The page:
Oakland is a blessed city for music. We have some of the best venues and best crowds on Earth. For far too long we were treated as the ugly stepsister to San Francisco. However, San Francisco seems to do a great job of attracting the type of concert goer that attends because they feel obligated, and simply hangs on in the back of the room with their arms folded across their chest. In Oakland, the room explodes. Case in point: Vancouver, BC’s Japandroids played a sold out show at The Independent last year. It was shortly after the release of Celebration Rock, an album that hit with near universal acclaim. And, of course, the whole room stood still throughout the entire set. However, this warm Wednesday night in Oakland was a completely different story.
From the first notes of “Adrenaline Nightshift,” the crowd immediately erupted into the the kind of enthused, spastic dancing that is implied within the song’s title. Throughout the bands’ hour long set, things stayed at 11. After spending a year straight on the road, the duo of Brian King on guitar and David Prowse on drums have become so tight that they are practically an extension of each other. There was no setlist in stage. They seemed to only communicate through knowing glances at each other. That’s all they seemed to need. I have never seen two people more in tune with each other. Neither The White Stripes, nor The Black Keys ever had this type of synchronicity. In fact, the band + the audience together all felt like a unified whole. Everyone knew every lyric to every song, including the handful of songs they played from 2009’s Post Nothing. Words can barely tackle how wonderful this experience was. It was simply great fun. Every song by this band is an testament to the glorious power of rock n roll and how it can make one feel simply wonderful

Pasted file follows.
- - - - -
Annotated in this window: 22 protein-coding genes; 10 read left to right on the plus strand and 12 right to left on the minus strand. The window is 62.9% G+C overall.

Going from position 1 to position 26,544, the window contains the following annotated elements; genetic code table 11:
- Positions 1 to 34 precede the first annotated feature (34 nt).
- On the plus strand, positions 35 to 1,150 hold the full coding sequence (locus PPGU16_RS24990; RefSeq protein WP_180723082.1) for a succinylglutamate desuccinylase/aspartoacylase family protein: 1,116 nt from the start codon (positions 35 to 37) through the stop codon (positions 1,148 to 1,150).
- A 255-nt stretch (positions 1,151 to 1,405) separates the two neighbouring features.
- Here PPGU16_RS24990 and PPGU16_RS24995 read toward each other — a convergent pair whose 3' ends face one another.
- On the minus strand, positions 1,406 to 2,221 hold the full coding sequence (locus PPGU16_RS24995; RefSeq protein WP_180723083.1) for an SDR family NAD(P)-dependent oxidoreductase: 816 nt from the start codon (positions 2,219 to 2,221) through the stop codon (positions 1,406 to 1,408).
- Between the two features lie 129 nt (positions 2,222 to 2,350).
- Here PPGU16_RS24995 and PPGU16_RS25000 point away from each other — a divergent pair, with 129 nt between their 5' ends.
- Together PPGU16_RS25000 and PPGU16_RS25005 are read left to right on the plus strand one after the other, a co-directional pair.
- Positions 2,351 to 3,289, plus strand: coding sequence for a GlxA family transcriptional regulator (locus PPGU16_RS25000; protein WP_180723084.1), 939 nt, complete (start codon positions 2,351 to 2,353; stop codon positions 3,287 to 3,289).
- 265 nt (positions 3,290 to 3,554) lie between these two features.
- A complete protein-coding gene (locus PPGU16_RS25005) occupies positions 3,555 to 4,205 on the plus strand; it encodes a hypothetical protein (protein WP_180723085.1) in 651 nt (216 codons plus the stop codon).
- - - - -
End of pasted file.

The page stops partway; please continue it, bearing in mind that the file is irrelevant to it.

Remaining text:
The Nights of Wine and Roses
The House That Heaven Built
For the Love of Ivy
Cloud Nothings, despite closing the show, don’t have the same hype that Japandroids have going for them. Despite the lack of press, very few people left for their hour long closing set. It seemed that the only person missing for their closing set was Cloud Nothing’s lead guitarist Joe Boyer. They pummeled head first into their own hour long set, playing the lion’s share of last year’s drastically underrated Attack On Memory. When they first popped onto the scene, they were doing melodic pop punk. This show, however, was a pure assault of fuzzy, Seattle grunge inspired goodness. Lead singer, Dylan Baldi, has developed a bratty growl that landed himself somewhere between Kurt Cobain and The Vines’ Craig Nichols. It took a little longer for the crowd to get moving again, but when it did, it became a sweaty, bouncy mess. The groovy, sloppy rock and roll goodness was hard to ignore, and made for a great set.
No Future/No Past
In summation, The New Parish totally killed it tonight. It was a exquisite evening of rock. The kind of night where you are still feeling every muscle in your body for days later, but in a good way. If I could go to this kind of show every night, and be in amazing shape.